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5.5: Representing strings

  • Page ID
    40736
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    Related issues sometimes come up with strings. First, remember that C strings are null-terminated. When you allocate space for a string, don’t forget the extra byte at the end.

    Also, the letters and numbers in C strings are encoded in ASCII. The ASCII codes for the digits “0” through “9” are 48 through 57, not 0 through 9. The ASCII code 0 is the NUL character that marks the end of a string. And the ASCII codes 1 through 9 are special characters used in some communication protocols. ASCII code 7 is a bell; on some terminals, printing it makes a sound.

    The ASCII code for the letter “A” is 65; the code for “a” is 97. Here are those codes in binary:

    65 = b0100 0001
    97 = b0110 0001
    

    A careful observer will notice that they differ by a single bit. And this pattern holds for the rest of the letters; the sixth bit (counting from the right) acts as a “case bit”, 0 for upper-case letters and 1 for lower case letters.

    As an exercise, write a function that takes a string and converts from lower-case to upper-case by flipping the sixth bit. As a challenge, you can make a faster version by reading the string 32 or 64 bits at a time, rather than one character at a time. This optimization is made easier if the length of the string is a multiple of 4 or 8 bytes.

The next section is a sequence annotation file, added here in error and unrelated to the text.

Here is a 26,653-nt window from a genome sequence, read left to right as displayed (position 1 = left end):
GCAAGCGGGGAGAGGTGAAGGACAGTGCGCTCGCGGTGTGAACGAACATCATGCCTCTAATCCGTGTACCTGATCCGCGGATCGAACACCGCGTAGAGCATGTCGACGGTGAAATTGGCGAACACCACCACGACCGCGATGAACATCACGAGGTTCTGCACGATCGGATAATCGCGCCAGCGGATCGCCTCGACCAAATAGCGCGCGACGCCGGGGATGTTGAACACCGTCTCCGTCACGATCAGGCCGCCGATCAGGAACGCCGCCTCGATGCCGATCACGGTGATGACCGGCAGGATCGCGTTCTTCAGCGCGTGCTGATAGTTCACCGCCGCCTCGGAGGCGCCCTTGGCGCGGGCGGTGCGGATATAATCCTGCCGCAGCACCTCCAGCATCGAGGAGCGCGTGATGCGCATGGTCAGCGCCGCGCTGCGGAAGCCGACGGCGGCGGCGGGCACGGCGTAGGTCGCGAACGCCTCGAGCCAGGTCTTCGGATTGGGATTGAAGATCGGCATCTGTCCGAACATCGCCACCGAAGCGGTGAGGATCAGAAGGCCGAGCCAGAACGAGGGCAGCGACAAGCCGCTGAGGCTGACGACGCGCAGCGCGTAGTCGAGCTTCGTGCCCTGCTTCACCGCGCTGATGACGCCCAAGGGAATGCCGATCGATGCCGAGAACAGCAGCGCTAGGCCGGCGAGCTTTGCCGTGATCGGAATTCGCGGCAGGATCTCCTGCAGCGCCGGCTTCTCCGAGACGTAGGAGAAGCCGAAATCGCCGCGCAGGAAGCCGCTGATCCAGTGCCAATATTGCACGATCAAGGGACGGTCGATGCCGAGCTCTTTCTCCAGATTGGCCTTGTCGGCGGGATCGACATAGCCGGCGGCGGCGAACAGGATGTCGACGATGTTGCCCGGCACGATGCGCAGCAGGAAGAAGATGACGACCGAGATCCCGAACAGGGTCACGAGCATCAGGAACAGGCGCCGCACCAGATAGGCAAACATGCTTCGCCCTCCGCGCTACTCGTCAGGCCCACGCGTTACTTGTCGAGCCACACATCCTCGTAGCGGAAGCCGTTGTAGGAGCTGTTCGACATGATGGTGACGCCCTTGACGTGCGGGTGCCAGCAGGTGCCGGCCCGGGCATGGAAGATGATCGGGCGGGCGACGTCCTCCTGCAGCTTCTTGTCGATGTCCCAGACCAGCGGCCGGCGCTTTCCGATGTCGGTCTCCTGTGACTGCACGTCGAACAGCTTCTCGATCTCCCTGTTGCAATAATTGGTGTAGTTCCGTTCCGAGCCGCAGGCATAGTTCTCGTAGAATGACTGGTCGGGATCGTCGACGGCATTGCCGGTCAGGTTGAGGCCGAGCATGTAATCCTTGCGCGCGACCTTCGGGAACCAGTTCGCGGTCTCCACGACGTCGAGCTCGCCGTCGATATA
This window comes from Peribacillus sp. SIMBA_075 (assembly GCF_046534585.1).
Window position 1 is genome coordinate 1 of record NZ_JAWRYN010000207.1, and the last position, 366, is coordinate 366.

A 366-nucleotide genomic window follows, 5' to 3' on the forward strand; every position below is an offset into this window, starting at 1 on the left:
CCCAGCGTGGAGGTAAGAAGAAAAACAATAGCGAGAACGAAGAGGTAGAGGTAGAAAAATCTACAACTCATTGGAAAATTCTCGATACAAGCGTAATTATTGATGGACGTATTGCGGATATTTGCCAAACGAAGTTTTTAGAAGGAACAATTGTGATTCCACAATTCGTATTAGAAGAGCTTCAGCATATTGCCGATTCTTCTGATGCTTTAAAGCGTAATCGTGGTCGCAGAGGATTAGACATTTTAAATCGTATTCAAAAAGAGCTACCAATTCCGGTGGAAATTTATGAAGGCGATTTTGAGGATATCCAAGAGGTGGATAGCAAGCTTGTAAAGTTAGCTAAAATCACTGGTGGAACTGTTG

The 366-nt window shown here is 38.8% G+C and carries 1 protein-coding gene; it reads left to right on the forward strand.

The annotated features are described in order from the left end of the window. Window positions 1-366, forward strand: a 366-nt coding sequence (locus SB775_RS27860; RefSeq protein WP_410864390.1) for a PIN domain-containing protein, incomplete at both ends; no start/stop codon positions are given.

If you read past the end of a string, you are likely to see strange characters. Conversely, if you write a string and then accidentally read it as an int or float, the results will be hard to interpret.

    For example, if you run:

        char array[] = "allen";
        float *p = array;
        printf("%f\n", *p);
    

    You will find that the ASCII representation of the first 8 characters of my name, interpreted as a double-precision floating point number, is 69779713878800585457664.


    This page titled 5.5: Representing strings is shared under a CC BY-NC license and was authored, remixed, and/or curated by Allen B. Downey (Green Tea Press) .

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